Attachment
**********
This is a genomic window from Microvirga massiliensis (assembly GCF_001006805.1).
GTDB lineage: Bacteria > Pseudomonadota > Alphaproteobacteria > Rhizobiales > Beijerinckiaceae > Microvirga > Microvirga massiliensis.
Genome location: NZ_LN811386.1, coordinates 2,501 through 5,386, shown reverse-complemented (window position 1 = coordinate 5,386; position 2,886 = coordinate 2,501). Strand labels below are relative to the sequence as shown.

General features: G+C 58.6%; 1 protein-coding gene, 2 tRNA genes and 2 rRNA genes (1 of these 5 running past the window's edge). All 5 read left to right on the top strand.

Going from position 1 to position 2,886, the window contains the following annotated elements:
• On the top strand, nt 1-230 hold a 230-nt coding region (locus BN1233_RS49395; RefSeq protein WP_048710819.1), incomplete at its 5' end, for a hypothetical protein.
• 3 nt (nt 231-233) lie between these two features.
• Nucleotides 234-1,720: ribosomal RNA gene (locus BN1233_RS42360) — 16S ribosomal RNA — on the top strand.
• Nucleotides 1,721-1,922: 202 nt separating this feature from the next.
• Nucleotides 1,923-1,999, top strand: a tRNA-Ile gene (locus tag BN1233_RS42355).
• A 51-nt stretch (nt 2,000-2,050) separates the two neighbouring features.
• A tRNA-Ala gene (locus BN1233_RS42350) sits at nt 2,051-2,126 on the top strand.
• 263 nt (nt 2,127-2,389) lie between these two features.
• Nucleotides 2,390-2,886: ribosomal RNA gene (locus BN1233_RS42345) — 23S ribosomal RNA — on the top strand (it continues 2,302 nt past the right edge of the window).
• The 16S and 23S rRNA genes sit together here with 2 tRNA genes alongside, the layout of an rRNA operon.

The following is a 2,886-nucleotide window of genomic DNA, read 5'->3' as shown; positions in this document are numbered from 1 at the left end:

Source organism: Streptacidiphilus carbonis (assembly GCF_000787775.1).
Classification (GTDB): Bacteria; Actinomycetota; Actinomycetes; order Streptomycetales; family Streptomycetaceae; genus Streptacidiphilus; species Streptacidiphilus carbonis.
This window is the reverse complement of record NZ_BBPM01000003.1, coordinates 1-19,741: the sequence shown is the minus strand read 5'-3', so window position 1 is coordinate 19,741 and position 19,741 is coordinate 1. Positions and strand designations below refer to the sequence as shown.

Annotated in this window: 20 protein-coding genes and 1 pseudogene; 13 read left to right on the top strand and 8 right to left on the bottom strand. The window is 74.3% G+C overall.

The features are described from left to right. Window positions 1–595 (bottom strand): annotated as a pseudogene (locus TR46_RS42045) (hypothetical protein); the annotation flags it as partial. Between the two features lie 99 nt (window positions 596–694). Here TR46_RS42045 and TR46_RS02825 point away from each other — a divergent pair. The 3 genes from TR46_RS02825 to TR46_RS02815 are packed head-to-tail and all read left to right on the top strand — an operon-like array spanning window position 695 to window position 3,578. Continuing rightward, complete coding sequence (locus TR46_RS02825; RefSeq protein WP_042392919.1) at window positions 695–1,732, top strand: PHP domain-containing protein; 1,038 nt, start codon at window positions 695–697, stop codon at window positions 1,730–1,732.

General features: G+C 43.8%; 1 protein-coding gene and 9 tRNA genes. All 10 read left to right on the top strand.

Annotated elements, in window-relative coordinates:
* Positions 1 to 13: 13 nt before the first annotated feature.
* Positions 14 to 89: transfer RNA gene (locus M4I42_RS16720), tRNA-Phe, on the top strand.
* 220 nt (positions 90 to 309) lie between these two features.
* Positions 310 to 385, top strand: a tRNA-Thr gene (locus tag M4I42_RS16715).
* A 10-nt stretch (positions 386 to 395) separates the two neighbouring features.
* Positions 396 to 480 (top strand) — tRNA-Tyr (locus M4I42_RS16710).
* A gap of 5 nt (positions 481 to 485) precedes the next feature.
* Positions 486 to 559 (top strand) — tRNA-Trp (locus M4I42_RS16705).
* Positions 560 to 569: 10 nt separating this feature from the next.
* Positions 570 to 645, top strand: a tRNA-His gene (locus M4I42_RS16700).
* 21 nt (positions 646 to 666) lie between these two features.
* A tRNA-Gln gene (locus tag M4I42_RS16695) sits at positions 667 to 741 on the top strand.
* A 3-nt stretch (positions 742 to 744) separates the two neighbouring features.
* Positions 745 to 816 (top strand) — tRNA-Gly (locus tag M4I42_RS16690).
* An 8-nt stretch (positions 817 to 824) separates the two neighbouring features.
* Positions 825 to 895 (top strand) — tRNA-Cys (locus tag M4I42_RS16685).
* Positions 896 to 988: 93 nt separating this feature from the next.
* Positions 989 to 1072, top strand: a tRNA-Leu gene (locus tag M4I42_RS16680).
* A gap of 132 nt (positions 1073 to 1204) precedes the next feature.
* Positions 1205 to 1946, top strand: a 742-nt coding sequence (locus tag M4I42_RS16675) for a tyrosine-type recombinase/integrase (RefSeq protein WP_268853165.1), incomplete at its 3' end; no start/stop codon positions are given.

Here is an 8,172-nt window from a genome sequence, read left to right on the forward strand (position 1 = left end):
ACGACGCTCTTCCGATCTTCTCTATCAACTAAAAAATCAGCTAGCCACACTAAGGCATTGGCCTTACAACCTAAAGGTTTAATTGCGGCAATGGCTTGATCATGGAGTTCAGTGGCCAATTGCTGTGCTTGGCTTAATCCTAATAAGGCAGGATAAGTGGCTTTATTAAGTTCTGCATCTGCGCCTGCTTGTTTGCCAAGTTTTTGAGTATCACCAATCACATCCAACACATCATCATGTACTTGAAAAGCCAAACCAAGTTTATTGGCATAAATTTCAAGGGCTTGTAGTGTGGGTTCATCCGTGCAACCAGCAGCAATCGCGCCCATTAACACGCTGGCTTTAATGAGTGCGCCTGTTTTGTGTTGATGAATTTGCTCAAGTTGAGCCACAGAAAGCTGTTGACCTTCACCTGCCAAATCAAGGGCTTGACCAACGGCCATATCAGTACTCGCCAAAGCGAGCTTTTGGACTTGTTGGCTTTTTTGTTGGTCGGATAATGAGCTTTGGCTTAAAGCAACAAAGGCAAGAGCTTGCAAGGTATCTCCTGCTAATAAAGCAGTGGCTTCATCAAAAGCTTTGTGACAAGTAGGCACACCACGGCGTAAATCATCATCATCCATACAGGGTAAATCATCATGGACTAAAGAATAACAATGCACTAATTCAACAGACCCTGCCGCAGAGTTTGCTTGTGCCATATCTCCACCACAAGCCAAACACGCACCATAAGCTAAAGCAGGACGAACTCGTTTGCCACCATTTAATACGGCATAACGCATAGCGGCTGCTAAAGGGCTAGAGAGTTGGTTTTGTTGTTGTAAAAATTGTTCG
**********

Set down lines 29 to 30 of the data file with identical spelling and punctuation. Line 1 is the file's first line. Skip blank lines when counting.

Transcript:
* Positions 396 to 480 (top strand) — tRNA-Tyr (locus M4I42_RS16710).
* A gap of 5 nt (positions 481 to 485) precedes the next feature.